In a direct challenge to the sovereignty of Pakistan, the Tehrik-e-Taliban (TTP) has announced its own government in Northern Pakistan and declared various ministries, including Defence, Judiciary, Information, Political affairs, Economic Affairs, Education, a fatwa issuing authority, Intelligence, and a department for construction, in a statement as quoted by its mouthpiece The Khorasan Diary (TKD) publication. This announcement followed the accusation made by the TTP against the Pakistani government of violating the ceasefire agreement when they carried out various security operations in the Khyber Pakhtunkhwa province. Since then, the Pakistani army are carrying out offensive actions against the TTP in that region as the borderlands are witnessing an alarming rise in kidnappings for ransom and extortion. These incidents are ringing a bell in South Asia amid the possible complete collapse of Pakistan’s economy. The different newspapers have quoted that India is seriously observing the situation and is concerned over the situation in Pakistan and Afghanistan. Both states are economically at the edge of collapse and engaged in civil war. This may create a rise of militants in the entire region. This place may turn into a harbour for world terrorists. The core of the issue lies in the western border of Pakistan where the military actions against the TTP are questioned by the Taliban. They have argued that by attacking inside Afghanistan, Pakistan has violated the sovereignty of their state. However, this claim by the present Taliban government which is the de facto government is certainly questionable. Whereas Pakistan internally has argued that as their sovereignty over their land is threatened, they have the right under Article 51 of the United Nations charter to act under self-defense. According to a United Nations report, there are several thousand TTP fighters who are waging war against the Pakistani state which is the largest terrorist group fighting against Pakistan. This terrorist group has a strong presence on both sides of the border of Pakistan and Afghanistan. Although the strong action by Pakistani Military forces and the United States drone attacks significantly reduced them during 2014-2018, soon after the fall of the Afghan government in Kabul, the TTP again started gaining strength. The strong resurgence is seen just after the United States and Afghan Taliban signed a peace deal in 2020. In this light, the questions that arise are who exactly are the TTP who have declared their own government in Northern Pakistan? What are the international repercussions of the same? And the possible way forward to overcome the ongoing crisis? The Tehrik-e-Taliban Pakistan (TTP) was established in 2007 as a loosely tied umbrella organization under the leadership of Baitullah Mehsud, a militant leader from South Waziristan that has become one of Pakistan’s deadliest militant organizations, and has carried out brutal attacks against civilians and the Pakistani state. Among its most noted attacks include an assault on the Pakistani navy’s largest airbase in 2011; an attack on Karachi’s international airport in 2014; and, also in 2014, a massacre at the Army Public School in Peshawar that killed 150 people majority of them being students. The emergence of the TTP is closely associated with the fall of the Afghan Taliban’s regime in Afghanistan in 2001 and the subsequent development of an insurgency. After the US invasion of Afghanistan, thousands of Afghan Taliban and alQaeda members crossed over into Pakistan looking for safe havens in the Federally Administered Tribal Areas (FATA), as well as in parts of the provinces of Khyber Pakhtunkhwa (KP) and Balochistan. The resulting “Talibanization” of these areas saw Afghan Taliban leaders working with local tribal leaders to recruit Pakistani tribesmen and madrassa students to fight US and NATO forces. What needs to be understood is that the TTP’s key goals include sharia law and engaging in jihad against the Pakistan Army, especially in Swat District and North Waziristan. This TTP and Pakistan army conflict has given rise to several important international legal issues. Both the TTP and Taliban have announced the government in Afghanistan. Soon after the Ghani government fall in Kabul, the Taliban formed a new government there. Most of the states are yet to grant recognition to the Taliban government. Therefore, the de facto government in Afghanistan is helping another terrorist organization to form a government in the territory of another state. Thus, it is imperative to hold the Taliban responsible under Article 10 of the Draft Articles on State Responsibility, which declares that “the conduct of an insurrectional movement which becomes the new government of a State shall be considered an act of that State under international law”. The question remains about the validity of the government declared by TTP as there exist serious consequences for the individuals under the influence of this de facto regime (DFR) of the TTP which has a strong religious and sectarian undertone, and would become a strategic disaster for Pakistan whose impact would evade peace and stability for the people. In simple terms, the DFR is an entity that exercises at least some effective authority over the territory within a state. The words ‘de facto ‘signify the regime’s factual control but illegal or extra-legal foundations. It is an entity that is in factual control over the complete territory of a state but is not recognized as that state’s government by the international community. At a larger level, efforts need to be made in countering violent extremist programs, enhancing the rule of law and access to essential public goods given the grim economic condition of Pakistan and creating mechanisms to address legitimate grievances and governance issues in northwest Pakistan. Further, limiting the appeal of the TTP and rendering its message irrelevant within Pakistan depends on securing the tribal regions through nonmilitary means which requires focusing on the need for poverty alleviation through employment, education and healthcare provisions, in addition to enhancing policing capacity.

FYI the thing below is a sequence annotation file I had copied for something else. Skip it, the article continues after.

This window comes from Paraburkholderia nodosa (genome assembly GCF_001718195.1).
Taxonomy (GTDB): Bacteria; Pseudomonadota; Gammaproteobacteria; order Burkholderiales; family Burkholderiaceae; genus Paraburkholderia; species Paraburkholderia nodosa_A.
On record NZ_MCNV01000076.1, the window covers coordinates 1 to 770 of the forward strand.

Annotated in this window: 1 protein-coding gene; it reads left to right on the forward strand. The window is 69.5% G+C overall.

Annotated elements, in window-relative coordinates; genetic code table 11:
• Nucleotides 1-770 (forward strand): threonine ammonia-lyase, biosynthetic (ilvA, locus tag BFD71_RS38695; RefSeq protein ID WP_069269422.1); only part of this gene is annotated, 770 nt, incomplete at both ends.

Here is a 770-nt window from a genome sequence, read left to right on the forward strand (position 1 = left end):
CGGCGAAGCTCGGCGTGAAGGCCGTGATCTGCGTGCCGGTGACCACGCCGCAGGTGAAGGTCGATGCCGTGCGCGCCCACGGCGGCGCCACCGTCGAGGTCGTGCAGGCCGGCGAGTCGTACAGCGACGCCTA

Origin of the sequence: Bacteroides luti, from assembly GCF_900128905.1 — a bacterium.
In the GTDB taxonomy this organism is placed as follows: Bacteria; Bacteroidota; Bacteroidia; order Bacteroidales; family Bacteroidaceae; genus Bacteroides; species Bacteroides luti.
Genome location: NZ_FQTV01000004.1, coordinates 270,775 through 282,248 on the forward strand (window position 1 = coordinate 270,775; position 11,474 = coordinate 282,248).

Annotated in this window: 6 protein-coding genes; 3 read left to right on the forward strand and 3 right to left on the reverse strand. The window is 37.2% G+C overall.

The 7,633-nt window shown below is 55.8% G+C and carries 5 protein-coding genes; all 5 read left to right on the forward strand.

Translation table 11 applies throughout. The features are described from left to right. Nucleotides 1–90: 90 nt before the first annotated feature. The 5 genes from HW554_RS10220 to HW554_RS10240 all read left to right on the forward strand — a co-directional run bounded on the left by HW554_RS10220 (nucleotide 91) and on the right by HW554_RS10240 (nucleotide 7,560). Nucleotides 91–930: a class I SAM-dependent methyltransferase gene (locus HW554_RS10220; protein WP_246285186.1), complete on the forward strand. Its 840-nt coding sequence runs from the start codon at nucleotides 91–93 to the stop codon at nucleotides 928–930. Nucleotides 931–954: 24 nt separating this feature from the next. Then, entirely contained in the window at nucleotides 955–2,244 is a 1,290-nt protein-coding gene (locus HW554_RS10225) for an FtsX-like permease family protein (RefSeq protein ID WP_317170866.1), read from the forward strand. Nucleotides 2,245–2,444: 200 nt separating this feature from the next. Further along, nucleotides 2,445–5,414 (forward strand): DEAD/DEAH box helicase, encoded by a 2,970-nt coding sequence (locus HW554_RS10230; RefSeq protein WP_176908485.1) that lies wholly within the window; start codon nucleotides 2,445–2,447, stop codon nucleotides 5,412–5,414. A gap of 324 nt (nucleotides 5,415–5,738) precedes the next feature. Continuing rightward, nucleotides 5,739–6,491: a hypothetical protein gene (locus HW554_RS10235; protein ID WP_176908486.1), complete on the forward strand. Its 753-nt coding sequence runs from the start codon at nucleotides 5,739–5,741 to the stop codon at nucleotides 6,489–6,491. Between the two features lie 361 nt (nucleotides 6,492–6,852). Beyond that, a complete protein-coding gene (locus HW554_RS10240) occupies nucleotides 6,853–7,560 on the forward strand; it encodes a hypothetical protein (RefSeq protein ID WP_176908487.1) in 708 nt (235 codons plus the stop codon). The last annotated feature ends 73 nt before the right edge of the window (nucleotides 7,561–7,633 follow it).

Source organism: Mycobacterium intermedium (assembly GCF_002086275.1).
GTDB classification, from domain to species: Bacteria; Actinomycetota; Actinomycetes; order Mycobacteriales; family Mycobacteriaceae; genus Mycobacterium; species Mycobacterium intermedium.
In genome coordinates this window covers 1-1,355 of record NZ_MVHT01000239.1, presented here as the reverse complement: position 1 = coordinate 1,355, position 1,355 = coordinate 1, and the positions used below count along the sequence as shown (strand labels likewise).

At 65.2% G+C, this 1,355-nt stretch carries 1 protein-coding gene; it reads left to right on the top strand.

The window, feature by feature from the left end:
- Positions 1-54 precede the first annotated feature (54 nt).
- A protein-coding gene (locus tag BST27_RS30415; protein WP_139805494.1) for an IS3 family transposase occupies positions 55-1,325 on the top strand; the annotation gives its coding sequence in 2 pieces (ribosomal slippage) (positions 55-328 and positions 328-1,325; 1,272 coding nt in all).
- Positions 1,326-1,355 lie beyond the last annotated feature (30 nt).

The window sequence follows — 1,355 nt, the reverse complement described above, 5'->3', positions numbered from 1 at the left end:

Abhinav Mehrotra is an Assistant Professor at O.P. Jindal Global University. His research interests include International law, Human rights law, UN studies, Refugee law, Child rights, and Transitional Justice. Dr Biswanath Gupta is an Associate Professor at O.P. Jindal Global University. His research interests include International Law, Air and Space Law.